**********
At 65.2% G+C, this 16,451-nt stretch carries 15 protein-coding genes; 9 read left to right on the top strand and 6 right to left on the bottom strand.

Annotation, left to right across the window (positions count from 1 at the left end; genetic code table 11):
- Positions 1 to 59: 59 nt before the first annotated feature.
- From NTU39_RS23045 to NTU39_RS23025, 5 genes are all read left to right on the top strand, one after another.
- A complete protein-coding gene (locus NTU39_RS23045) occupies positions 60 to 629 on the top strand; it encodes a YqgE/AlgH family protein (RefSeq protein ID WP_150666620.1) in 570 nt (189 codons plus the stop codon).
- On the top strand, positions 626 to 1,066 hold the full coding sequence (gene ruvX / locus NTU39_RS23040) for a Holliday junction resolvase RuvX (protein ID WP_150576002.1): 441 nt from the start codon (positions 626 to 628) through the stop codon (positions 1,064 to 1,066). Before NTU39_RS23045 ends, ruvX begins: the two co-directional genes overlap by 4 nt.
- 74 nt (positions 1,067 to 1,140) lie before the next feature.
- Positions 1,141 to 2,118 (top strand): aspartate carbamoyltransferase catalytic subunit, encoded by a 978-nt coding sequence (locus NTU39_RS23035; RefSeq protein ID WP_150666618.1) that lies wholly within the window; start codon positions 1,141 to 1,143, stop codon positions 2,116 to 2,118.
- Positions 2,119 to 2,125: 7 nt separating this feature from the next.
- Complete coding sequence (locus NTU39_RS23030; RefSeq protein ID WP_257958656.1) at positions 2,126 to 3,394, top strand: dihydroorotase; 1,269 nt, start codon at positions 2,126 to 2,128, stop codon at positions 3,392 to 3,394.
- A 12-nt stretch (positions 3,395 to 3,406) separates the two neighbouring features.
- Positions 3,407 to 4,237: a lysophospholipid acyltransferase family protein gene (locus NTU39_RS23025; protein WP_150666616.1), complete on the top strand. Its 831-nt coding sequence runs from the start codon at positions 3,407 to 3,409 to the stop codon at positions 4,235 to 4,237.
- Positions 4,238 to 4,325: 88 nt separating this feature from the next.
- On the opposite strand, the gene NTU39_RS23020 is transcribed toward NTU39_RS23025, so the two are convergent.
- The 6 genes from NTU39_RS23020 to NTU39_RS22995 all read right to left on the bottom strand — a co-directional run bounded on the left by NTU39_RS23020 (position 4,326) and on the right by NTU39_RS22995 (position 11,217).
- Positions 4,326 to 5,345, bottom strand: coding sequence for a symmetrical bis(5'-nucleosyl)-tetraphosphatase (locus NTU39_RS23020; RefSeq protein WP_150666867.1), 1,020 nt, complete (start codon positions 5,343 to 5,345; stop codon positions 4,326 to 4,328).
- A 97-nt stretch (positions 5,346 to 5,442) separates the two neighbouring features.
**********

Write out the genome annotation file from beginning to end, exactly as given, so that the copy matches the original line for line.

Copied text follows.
At 65.2% G+C, this 16,451-nt stretch carries 15 protein-coding genes; 9 read left to right on the top strand and 6 right to left on the bottom strand.

Annotation, left to right across the window (positions count from 1 at the left end; genetic code table 11):
- Positions 1 to 59: 59 nt before the first annotated feature.
- From NTU39_RS23045 to NTU39_RS23025, 5 genes are all read left to right on the top strand, one after another.
- A complete protein-coding gene (locus NTU39_RS23045) occupies positions 60 to 629 on the top strand; it encodes a YqgE/AlgH family protein (RefSeq protein ID WP_150666620.1) in 570 nt (189 codons plus the stop codon).
- On the top strand, positions 626 to 1,066 hold the full coding sequence (gene ruvX / locus NTU39_RS23040) for a Holliday junction resolvase RuvX (protein ID WP_150576002.1): 441 nt from the start codon (positions 626 to 628) through the stop codon (positions 1,064 to 1,066). Before NTU39_RS23045 ends, ruvX begins: the two co-directional genes overlap by 4 nt.
- 74 nt (positions 1,067 to 1,140) lie before the next feature.
- Positions 1,141 to 2,118 (top strand): aspartate carbamoyltransferase catalytic subunit, encoded by a 978-nt coding sequence (locus NTU39_RS23035; RefSeq protein ID WP_150666618.1) that lies wholly within the window; start codon positions 1,141 to 1,143, stop codon positions 2,116 to 2,118.
- Positions 2,119 to 2,125: 7 nt separating this feature from the next.
- Complete coding sequence (locus NTU39_RS23030; RefSeq protein ID WP_257958656.1) at positions 2,126 to 3,394, top strand: dihydroorotase; 1,269 nt, start codon at positions 2,126 to 2,128, stop codon at positions 3,392 to 3,394.
- A 12-nt stretch (positions 3,395 to 3,406) separates the two neighbouring features.
- Positions 3,407 to 4,237: a lysophospholipid acyltransferase family protein gene (locus NTU39_RS23025; protein WP_150666616.1), complete on the top strand. Its 831-nt coding sequence runs from the start codon at positions 3,407 to 3,409 to the stop codon at positions 4,235 to 4,237.
- Positions 4,238 to 4,325: 88 nt separating this feature from the next.
- On the opposite strand, the gene NTU39_RS23020 is transcribed toward NTU39_RS23025, so the two are convergent.
- The 6 genes from NTU39_RS23020 to NTU39_RS22995 all read right to left on the bottom strand — a co-directional run bounded on the left by NTU39_RS23020 (position 4,326) and on the right by NTU39_RS22995 (position 11,217).
- Positions 4,326 to 5,345, bottom strand: coding sequence for a symmetrical bis(5'-nucleosyl)-tetraphosphatase (locus NTU39_RS23020; RefSeq protein WP_150666867.1), 1,020 nt, complete (start codon positions 5,343 to 5,345; stop codon positions 4,326 to 4,328).
- A 97-nt stretch (positions 5,346 to 5,442) separates the two neighbouring features.